We have been discussing the shale gas issue in class and I decided to look into it. I found that the oil and gas industry enjoys sweeping exemptions from provisions in the major federal environmental statutes intended to protect human health and the environment.This lack of regulatory oversight can be traced to many illnesses and even deaths for people and wildlife across the country. There are a variety of chemicals used during the many phases of oil and gas development. These chemicals also produce varying types of waste throughout these processes. Because of the exemptions and exclusions, toxic chemicals and hazardous wastes are permeating the soil, water sources and the air threatening human health to an alarming extent.
I contemplated why the EPA would allow such exemptions if the ramifications where so severe. While listening to NPR this week, the topic again came up on the radio. The program went over EPA loopholes that allow oil water to flow over Indian land. In the 1970’s, when the Environmental Protection Agency was banning oil companies from dumping their waste water, ranchers, especially in Wyoming, made a fuss. They argued that their livestock needs water, even dirty water. So the EPA made an exception, a loophole, for the arid West. If oil companies demonstrate that ranchers or wildlife use the water, the companies can release it. Off the reservation, Western states get to decide what oil companies must do with waste water; over time, states’ rules have become stricter than the EPA’s. Some states have all but outlawed dumping. But on the Wind River Reservation, the EPA controls whether companies can release waste water on a case-by-case basis.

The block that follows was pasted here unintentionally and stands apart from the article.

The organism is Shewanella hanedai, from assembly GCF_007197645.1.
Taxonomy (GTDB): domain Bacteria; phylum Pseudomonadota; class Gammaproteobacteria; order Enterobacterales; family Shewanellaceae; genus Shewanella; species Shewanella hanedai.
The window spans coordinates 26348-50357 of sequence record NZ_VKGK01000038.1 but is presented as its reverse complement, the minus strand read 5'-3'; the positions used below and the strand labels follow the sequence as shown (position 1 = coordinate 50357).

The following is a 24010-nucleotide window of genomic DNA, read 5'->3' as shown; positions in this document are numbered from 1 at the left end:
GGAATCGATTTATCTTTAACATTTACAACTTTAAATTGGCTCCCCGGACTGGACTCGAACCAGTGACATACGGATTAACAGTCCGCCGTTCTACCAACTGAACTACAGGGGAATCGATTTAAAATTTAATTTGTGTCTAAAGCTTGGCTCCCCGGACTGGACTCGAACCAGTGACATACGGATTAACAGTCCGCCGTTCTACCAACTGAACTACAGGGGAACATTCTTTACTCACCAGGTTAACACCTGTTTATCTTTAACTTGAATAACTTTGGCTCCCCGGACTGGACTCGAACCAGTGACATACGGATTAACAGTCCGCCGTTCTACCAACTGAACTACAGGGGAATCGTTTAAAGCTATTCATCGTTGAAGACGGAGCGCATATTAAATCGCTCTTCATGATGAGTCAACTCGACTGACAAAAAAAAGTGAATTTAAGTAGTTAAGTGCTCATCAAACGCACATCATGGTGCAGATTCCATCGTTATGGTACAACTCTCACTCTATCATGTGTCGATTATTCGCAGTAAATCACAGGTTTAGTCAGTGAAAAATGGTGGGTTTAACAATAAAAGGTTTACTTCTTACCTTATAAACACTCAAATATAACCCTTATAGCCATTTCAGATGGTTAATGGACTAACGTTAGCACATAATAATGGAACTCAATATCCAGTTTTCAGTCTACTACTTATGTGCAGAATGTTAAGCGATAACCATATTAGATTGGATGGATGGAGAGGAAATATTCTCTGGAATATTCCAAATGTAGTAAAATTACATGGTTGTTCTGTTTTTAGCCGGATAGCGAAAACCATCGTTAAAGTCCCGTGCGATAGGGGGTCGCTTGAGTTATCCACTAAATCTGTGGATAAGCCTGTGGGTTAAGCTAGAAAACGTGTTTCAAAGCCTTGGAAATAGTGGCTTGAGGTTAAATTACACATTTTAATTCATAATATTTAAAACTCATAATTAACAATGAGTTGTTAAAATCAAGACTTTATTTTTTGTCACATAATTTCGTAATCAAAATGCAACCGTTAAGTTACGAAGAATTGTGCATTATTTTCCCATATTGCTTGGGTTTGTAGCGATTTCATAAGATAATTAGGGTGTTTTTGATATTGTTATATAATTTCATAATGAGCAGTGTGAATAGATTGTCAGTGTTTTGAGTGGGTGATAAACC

Here, the argument that without the waste water, designated areas in Wyoming would be bone dry most of the year gives me pause. How do we balance the financial benefits of allowing the flow of toxic water on surface land with the possible ramifications to the humans who are often affected by this overflow?